When we’re preparing for elegant affairs using paper goods, Raizy will sometimes seek out a napkin design and color that will blend or support the various colors on the table. You might question the Napkin Effect, as I have, after all, it is only a napkin and is a small piece of the overall table decor, but Raizy insists that it has a tying together effect. And indeed, somehow, despite its small role and almost non-essential nature, it plays that role, at least in the mind’s eye.

Just a few days before Rosh Hashanah 2022, we went down to Morristown NJ to celebrate the Bar-Mitzvah of our nephew.  It was a classic Chabad Bar-Mitzvah, held in a yeshiva auditorium, but there were a few bold bright teal-color accents: The Bar-Mitzvah boys, siblings and father wore teal-color ties, the napkins at each place setting were the same teal-color, and there was teal-color uplighting along the room’s walls. Later I was told that the plates, too, had a teal & silver-lined rim, and there were other little-noticed but equally effective teal-color accents that helped tie it all together.

Now, the teal was not the dominant color in the room. If anything it was far outnumbered by blacks, whites and clears. But as an accent it caught the eye, and having the accent repeated in various ways, made it the overarching theme, despite its “minority-status”. Think about it, the boys wore much more suit than they did tie. But the tie tied in, and drew your eye in, too. Like Raizy’s Napkin Effect, only with repetition and consistency.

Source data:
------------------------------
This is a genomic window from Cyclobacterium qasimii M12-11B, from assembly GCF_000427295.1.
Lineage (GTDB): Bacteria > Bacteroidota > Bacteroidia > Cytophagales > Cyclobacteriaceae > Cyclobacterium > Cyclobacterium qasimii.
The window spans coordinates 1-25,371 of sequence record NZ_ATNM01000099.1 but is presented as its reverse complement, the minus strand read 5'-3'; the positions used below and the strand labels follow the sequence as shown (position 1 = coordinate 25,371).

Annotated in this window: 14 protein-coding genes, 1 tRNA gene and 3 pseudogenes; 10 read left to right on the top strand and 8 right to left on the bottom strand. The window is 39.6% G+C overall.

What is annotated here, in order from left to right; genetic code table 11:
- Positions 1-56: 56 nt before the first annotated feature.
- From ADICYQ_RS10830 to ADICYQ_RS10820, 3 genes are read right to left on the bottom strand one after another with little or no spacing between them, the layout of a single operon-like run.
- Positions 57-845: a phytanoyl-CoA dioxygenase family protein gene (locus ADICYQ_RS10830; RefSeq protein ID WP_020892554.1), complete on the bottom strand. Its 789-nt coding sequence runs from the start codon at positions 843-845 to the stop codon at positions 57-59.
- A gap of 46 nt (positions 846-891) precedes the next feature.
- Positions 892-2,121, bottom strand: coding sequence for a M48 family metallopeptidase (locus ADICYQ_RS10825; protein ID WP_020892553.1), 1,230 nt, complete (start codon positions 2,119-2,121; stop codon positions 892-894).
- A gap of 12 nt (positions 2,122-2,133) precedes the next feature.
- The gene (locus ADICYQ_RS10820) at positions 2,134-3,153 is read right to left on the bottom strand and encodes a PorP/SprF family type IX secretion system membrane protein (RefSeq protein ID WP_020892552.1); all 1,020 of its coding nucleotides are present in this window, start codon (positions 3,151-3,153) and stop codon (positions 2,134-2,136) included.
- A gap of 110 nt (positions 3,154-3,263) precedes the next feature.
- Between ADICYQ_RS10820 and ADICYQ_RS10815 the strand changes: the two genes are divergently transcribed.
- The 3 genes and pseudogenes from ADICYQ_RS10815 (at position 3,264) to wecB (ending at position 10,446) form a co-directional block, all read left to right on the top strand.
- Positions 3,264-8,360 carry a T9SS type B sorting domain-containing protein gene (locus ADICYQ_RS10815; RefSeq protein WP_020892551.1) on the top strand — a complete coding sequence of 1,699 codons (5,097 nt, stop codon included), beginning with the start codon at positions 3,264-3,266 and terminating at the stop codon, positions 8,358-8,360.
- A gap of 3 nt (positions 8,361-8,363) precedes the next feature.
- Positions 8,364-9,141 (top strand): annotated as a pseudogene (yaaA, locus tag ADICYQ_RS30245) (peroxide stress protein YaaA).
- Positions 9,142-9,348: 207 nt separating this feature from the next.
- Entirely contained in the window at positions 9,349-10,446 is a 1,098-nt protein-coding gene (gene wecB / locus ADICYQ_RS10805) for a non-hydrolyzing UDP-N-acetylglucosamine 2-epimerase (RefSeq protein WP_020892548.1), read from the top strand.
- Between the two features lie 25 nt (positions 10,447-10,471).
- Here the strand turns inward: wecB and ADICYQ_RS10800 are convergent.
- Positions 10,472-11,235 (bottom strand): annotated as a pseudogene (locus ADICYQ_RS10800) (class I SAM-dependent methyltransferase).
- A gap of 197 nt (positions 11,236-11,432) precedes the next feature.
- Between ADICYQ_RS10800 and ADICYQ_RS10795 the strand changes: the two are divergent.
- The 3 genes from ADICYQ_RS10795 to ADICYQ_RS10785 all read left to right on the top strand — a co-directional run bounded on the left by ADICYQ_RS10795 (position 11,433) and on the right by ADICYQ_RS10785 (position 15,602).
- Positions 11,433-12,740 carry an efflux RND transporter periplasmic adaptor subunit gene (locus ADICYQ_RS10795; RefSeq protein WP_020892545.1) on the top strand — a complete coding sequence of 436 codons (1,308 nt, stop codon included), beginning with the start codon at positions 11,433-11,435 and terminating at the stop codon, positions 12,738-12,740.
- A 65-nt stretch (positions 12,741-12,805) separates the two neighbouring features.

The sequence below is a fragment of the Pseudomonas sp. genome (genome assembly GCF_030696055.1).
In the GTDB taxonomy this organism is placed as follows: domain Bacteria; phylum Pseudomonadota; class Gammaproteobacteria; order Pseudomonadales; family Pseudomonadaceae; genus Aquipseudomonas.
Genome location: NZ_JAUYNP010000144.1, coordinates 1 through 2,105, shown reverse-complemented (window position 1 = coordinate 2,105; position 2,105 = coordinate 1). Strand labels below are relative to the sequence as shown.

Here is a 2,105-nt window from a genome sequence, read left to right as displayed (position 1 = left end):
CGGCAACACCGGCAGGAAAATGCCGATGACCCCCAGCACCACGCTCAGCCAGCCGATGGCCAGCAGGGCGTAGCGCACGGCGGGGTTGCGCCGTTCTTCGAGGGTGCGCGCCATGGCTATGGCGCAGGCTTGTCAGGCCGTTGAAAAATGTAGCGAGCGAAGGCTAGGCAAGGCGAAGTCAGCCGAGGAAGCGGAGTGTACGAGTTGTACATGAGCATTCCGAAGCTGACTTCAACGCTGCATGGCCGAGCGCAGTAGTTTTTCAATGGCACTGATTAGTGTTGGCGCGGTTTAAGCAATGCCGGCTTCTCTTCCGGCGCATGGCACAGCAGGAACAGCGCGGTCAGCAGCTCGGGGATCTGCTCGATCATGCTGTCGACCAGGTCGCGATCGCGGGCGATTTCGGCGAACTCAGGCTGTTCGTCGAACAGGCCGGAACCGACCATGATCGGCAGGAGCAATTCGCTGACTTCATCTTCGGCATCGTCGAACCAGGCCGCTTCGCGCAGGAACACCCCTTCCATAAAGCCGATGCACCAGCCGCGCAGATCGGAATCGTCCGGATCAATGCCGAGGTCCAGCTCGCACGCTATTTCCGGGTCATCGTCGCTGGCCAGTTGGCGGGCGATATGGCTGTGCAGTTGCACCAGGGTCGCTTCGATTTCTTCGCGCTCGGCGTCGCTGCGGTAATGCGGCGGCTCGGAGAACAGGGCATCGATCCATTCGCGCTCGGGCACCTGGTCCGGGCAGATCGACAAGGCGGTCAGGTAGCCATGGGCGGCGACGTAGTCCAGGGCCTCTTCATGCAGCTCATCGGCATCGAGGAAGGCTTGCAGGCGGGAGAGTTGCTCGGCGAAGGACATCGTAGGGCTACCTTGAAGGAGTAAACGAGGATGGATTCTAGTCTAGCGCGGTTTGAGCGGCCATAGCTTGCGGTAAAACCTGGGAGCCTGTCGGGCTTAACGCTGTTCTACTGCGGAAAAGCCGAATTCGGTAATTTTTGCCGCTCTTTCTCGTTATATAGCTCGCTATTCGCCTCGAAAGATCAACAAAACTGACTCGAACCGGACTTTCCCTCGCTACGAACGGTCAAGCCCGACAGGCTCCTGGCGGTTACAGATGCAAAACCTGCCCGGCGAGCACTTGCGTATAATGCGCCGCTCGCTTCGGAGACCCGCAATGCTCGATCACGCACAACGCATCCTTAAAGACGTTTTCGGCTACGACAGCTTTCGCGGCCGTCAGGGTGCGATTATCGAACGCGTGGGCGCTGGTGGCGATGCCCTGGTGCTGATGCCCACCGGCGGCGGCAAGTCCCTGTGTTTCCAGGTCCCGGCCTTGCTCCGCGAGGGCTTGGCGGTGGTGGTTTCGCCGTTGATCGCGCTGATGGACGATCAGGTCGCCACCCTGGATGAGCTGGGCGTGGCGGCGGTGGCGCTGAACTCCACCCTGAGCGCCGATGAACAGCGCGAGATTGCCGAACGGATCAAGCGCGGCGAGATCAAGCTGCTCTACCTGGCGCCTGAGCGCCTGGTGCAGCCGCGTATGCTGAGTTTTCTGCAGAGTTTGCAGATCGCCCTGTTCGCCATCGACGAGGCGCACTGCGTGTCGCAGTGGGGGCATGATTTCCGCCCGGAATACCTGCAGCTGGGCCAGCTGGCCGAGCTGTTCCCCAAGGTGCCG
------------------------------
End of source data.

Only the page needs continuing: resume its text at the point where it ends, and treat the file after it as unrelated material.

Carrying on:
Why share this color design theme concept on Rosh Hashanah?

New Year is a time for resolutions. On Rosh Hashanah we renew and strengthen our Jewish commitment, whether in a matter of Jewish observance, increased prayer or Torah study, or acts of kindness. Sometimes a few minutes of Torah study may feel like a napkin or tie. It’s a small time commitment, can feel overshadowed by the many other things we do each day. It can feel insignificant. But remember the role of the well-placed accent, especially when repeated, which cerates a focal point and becomes a theme, and can color everything else!

Let’s not underestimate the impact of a few minutes of wearing Tefillin, or saying the Shema, or the morning Modeh Ani. It may be small in our overall daily schedule, we may actually spend much more time in class or doing other things, but it can go a long way and have an outsized effect.